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About Post-Natal Depression

This week marks Maternal Health Awareness Week, so we’re going to take a closer look at post-natal depression (PND).


First of all, what is it?


Having a baby is a huge, life-changing event that generates powerful emotions: everything from joy and excitement to worry and fear. Combined with the physical changes in hormones during and post-pregnancy, it’s not surprising that it can feel like an emotional roller coaster. Not only are you recovering from a physical ordeal, but you are now grappling with a task you haven’t been trained for, while being sleep-deprived: overwhelming is most definitely an understatement.


It’s very normal to feel a bit low and teary for around two weeks after giving birth. This is known as ‘baby blues’, and usually passes quickly, once your body adjusts to changing levels of hormones and you start to feel a little more settled in your new role. However, if these symptoms last longer or worsen, or start later than this initial two-week period, then you may be experiencing post-natal depression.


The causes of PND are unique to each individual. A major influencing factor is likely to be your past mental health – if you have experienced mental health issues in the past, it’s possible that the challenging nature of being pregnant and having a baby could trigger those issues to happen again (although it is absolutely not guaranteed). It could be a lack of support or stressful living conditions at such a demanding time, negative experiences in your own childhood, or physical changes in hormones. Or more likely, a combination of all of these things.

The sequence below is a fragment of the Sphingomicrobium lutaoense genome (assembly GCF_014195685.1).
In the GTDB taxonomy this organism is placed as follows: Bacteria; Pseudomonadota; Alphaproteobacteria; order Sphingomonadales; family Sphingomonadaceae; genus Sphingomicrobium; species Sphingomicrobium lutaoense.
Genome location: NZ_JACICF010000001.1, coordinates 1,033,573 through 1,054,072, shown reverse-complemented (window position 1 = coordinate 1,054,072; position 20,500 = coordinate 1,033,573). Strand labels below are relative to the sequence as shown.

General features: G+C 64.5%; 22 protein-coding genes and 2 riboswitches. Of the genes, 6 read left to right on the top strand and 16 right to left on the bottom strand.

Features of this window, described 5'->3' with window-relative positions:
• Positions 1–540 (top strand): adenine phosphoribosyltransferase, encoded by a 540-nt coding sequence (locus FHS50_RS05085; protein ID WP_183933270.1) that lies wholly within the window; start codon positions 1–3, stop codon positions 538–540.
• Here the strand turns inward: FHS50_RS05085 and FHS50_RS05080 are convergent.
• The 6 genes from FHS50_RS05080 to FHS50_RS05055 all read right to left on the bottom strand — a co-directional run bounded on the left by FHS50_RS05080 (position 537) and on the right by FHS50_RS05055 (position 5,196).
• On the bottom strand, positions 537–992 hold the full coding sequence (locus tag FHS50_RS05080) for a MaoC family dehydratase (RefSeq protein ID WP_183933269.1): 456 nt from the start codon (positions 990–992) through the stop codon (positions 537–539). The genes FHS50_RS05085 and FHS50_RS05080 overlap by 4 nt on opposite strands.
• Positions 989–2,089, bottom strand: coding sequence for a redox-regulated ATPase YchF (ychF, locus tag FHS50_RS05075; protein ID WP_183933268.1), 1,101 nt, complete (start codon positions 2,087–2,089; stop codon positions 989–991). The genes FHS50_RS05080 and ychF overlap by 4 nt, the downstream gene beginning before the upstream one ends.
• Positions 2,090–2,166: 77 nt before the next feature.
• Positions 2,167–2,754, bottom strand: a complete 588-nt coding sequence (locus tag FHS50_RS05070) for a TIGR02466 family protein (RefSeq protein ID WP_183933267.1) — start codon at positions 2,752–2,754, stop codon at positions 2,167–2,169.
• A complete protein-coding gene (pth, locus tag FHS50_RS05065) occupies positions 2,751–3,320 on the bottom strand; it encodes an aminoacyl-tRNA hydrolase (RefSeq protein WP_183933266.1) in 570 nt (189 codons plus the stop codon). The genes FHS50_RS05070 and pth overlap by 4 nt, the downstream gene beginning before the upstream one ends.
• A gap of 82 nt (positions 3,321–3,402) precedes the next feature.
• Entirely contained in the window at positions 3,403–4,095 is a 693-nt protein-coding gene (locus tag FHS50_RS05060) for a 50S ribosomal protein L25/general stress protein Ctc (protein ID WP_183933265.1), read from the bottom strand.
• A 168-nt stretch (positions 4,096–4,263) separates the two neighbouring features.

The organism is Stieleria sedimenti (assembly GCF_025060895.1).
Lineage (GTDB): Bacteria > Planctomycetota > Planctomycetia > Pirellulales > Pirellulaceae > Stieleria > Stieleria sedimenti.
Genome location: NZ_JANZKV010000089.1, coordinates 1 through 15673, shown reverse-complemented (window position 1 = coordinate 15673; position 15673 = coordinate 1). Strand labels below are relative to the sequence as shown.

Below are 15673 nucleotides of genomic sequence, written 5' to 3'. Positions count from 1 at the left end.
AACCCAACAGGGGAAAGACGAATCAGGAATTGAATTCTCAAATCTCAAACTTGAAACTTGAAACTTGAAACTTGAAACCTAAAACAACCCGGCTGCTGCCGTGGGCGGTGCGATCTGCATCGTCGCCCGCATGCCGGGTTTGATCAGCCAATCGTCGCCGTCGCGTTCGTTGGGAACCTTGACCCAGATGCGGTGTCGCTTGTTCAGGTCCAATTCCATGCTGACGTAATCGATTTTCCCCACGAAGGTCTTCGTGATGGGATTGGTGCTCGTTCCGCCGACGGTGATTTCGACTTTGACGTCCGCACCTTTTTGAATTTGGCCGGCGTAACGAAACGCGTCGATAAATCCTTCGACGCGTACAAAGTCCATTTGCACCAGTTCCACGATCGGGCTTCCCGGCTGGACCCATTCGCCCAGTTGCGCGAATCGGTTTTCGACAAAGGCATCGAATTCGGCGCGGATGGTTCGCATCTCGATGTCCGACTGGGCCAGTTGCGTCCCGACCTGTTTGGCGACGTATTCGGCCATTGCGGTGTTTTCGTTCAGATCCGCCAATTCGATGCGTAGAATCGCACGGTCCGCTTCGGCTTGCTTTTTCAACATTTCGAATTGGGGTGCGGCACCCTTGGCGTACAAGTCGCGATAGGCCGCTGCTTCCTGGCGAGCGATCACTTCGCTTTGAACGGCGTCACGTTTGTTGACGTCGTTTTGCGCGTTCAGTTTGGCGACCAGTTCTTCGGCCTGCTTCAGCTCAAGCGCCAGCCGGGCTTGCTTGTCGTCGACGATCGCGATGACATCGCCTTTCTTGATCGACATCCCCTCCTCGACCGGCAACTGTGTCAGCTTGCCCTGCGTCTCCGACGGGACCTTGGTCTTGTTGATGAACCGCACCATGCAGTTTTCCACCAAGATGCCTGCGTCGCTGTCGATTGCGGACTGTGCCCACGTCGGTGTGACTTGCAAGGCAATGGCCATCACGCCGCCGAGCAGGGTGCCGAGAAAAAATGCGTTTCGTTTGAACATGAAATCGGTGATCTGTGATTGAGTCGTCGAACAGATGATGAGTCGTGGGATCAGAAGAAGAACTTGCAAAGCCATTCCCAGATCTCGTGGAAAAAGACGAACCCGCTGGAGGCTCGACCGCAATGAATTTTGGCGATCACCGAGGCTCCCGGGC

It’s worth noting that it‘s possible to experience ante-natal depression, which occurs while pregnant. It’s also possible for men (or the non-pregnant partner) to experience symptoms of PND. Only those who have given birth in the last year can be officially diagnosed with post-natal depression, but partners can also feel the symptoms of depression, often compounded by lack of sleep and extra responsibility and pressures.



What does it feel like?


Post-natal depression is similar to depression, in that you may feel sad or low, be unable to enjoy things that usually give you pleasure, feel hopeless or despairing, be tired all the time or lacking energy, lacking concentration, or experience low self-esteem and low confidence. You might also feel numb, unable to relate to others, or have a sense that things aren’t real.


In addition, you may find it difficult to bond with the baby, perhaps feeling hostile or detached, or you might feel guilty and selfish for not feeling full of joy. You may even have thoughts of wanting to harm the baby or yourself. Feeling like this can be scary, but it doesn’t mean you’re actually going to hurt them.


The important thing is to get help as soon as you notice symptoms.



What help is available?


The good news is that the health system is well-prepared to provide support for PND. If you notice symptoms in yourself or your partner, the most vital thing is to tell someone. Your midwife or health visitor is a good place to start – they will regularly talk to you about how you are feeling, and it’s important to be honest with them. You can also tell your GP, your partner, a family member or a friend – anyone that you can talk to about your thoughts and emotions.


Admitting that you are finding things difficult can be daunting, but it does not mean that you are a bad parent, or that anyone will take your baby away from you. What it does mean is that you will be helped to access the support you need.


Support ranges from medication, talking therapy or specialist perinatal mental health teams who are trained to provide expert support. If you are suffering severe symptoms, there are also mother and baby units in psychiatric hospitals, where your baby will stay with you while you get treatment and support.


In milder cases, a strong support network can be enough to help. Finding other parents close by who have babies of a similar age can be a lifeline of emotional and practical support.


It’s important to remember that PND can happen to anyone - it’s not your fault, and you’re not alone. Part of being a good parent is ensuring that you are fit and well enough to take care of the baby – you can’t look after them properly if you don’t look after yourself. Asking for help is a sign of strength, and means you are doing the best for your baby.

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